The Merchant of Venice – Act I Scene 3 Summary

Plot Summary / The Story-line

Shylock, a Jewish money lender agrees to lend money (3000 ducats) to Bassanio for a term of three months. Bassanio tells him that Antonio will be the guarantor of this loan. But Shylock has a doubt because Antonio has recently invested all his money on his merchant ships. However, Shylock thinks that Antonio’s guarantee is sufficient for providing the loan. Shylock resolves to take Antonio’s bond but he wants to speak to him.

So Bassanio invites Shylock to dine with them. However, the Jewish Shylock, citing pork consummation of the Christians, says that he will talk with them, walk with them, do business with them, but he will not eat or pray with them.

Antonio enters. Shylock confesses his hatred for Antonio in aside. Shylock comments that Antonio is a Christian who provides loan without interest. This creates a problem for Shylock’s usury business where he charges high interest.

How like a fawning publican he looks.
I hate him for he is a Christian,
But more, for in that low simplicity,
He lends out money gratis and brings down,
Then rate of usance here with us in Venice”

Beside that Antonio’s denunciation in the public place against Shylock creates a strong enmity in the mind of Shylock. Antonio tells Shylock that he is not habituated to lend money but he does so on the behalf of his friend. Their conversation leads Antonio to chastise the usury business. Shylock defends this business as a way to thrive.

Antonio tells Shylock to lend money as if they are enemies. He also suggests to punish him if the money is not paid back in time.

Shylock pretends that he forgives Antonio and he will lend him money as his friend and he will not take any interest for the loan. However, he proposes that he must take one pound of flesh from Antonio’s body if Antonio fails to pay the loan back in time.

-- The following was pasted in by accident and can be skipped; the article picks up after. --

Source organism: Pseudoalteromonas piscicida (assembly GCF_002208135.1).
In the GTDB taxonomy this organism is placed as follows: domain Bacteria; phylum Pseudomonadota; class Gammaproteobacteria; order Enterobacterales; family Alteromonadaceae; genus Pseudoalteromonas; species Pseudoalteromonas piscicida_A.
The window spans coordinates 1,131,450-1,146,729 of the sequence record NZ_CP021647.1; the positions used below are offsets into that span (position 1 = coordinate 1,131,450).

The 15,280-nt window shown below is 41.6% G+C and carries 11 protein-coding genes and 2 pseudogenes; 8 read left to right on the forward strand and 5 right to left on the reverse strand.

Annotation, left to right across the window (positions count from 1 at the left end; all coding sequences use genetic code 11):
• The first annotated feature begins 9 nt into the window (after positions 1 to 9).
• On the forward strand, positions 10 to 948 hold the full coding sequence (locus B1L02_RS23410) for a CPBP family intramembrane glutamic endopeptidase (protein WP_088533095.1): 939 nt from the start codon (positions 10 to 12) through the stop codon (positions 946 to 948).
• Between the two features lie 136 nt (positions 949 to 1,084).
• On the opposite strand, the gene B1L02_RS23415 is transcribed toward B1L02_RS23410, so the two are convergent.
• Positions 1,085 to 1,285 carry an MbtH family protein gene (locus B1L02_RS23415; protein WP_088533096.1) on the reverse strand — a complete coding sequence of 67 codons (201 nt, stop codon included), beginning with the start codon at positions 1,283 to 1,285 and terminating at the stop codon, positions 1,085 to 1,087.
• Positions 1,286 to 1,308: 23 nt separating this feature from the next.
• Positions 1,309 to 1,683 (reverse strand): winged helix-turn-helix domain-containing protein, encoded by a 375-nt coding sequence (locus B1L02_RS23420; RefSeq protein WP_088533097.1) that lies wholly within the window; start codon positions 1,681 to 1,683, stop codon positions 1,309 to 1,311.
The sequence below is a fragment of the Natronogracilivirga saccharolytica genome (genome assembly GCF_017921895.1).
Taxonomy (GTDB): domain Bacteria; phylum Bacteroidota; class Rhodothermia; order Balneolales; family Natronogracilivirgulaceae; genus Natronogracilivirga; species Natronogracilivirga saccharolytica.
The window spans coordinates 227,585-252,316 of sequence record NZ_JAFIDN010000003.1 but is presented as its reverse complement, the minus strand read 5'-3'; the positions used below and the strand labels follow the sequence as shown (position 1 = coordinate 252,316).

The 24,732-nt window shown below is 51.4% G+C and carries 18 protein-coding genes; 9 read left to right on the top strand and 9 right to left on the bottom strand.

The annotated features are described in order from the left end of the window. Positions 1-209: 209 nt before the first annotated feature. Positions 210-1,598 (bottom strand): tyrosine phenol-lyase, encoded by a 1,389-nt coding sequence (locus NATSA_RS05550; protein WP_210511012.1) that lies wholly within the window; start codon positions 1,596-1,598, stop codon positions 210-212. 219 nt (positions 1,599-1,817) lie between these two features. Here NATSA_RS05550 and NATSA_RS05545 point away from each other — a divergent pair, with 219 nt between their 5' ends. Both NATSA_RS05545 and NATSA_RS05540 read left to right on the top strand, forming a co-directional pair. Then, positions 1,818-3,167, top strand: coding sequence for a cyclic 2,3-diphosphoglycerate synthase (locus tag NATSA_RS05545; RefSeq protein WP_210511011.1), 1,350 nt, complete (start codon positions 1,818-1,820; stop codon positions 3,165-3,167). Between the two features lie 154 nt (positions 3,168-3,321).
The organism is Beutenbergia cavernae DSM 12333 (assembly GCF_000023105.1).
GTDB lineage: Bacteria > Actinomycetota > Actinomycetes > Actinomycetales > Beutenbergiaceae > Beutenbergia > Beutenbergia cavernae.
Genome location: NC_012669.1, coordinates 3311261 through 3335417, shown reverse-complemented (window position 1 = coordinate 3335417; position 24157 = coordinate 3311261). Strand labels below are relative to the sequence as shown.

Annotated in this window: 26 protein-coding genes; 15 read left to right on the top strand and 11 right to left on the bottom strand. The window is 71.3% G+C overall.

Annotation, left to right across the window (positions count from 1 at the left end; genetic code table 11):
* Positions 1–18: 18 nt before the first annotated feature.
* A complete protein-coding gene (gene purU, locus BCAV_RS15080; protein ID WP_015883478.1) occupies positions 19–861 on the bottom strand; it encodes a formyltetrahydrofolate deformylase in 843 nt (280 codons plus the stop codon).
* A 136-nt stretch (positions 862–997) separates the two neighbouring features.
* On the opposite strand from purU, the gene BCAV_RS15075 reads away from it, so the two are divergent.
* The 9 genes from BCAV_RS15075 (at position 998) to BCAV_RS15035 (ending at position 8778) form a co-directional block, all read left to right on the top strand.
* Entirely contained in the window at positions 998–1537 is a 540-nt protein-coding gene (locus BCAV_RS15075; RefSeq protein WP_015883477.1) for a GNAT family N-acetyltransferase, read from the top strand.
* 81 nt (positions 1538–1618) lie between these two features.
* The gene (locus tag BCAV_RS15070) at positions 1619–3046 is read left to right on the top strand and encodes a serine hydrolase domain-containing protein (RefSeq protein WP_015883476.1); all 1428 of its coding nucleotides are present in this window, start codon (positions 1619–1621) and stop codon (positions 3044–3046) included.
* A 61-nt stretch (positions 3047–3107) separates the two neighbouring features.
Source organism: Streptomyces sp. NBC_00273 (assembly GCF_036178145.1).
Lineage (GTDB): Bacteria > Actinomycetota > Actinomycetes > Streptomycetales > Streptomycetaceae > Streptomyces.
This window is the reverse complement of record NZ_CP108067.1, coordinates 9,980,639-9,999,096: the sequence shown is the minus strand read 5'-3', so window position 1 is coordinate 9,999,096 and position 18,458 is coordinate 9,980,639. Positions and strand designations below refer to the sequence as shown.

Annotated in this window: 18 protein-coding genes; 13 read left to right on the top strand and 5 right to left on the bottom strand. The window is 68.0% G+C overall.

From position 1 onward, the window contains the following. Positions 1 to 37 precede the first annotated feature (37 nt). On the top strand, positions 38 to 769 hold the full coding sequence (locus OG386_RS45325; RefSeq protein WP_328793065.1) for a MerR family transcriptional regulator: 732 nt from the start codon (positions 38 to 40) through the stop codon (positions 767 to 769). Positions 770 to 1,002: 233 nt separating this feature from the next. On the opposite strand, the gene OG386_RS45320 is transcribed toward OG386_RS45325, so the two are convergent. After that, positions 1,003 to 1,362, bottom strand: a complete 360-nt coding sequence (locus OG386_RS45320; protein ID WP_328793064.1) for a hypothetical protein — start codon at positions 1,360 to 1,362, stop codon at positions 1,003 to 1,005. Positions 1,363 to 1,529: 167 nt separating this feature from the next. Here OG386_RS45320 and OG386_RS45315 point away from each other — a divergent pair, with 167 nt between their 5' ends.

Antonio is confident that he will easily repay the loan and finds it as an interesting deal. So, he instantly agrees with Shylock. Bassanio warns Antonio to rethink. But Antonio assures Bassanio that he will repay the loan before time. Shylock reassures Antonio that he will gain nothing for a pound of human flesh. Bassanio remains suspicious though. Antonio however believes that Shylock has become kinder and could be becoming more Christian:

Hie thee, gentle Jew.
The Hebrew will turn Christian; he
Grows kind

Commentary on Act I, Scene 3

This scene of “The Merchant of Venice” serves two important functions. First, it completes the exposition of the two major plot lines of the play – Antonio agrees with Shylock’s bond – 3000 ducats for one-pound flesh. Second, this scene introduces Shylock. This scene represents Shylock as the most powerful dramatic figure in the play.

Throughout the whole scene, both Antonio and Bassanio often seem naive in contrast to Shylock. He thinks that they want money and both Antonio and Bassanio think they should get loan. But neither one of them understands Shylock’s nature. Shylock understands the word “good” meaning “having enough money” but Bassanio understands the word “good” meaning “good merits of his friend, Antonio”.

Shakespeare often uses soliloquies to allow his heroes and in this case his villain, express their minds. It provides a chance to make clear his intentions and motivations. Shylock is different from Shakespeare’s other villains. These villains present themselves as evil. They try to justify their own villainy. Though Shylock does not present himself in this way. His reactions are relatively open.

Though Bassanio and Antonio fail to understand Shylock’s intentions well, Shylock understands the Christians and their culture very well. The Christian interacts with Shylock only for business (usury) and law. He cannot be the part of the Christian friends group. So, he does not accept Bassano’s invitation to the dinner. Here Shylock reveals his prejudice against the Christians. Shylock and Antonio are diametrical opposites. Shylock is cunning, cautious and crafty. On the other hand Antonio is easy-going, trusting, slightly melancholy, romantic and simple.

This scene shows Antonio’s true love for his friend Bassanio. Only for the behalf of his friend he agrees to Shylock’s terms to take the loan even with the risk of his life. Bassanio’s friendship for Antonio is not to be overlooked either. We see him worried about Shylock’s bond as he senses some kind of risk for Antonio’s life because of him.

Written by , Last updated on November 18, 2021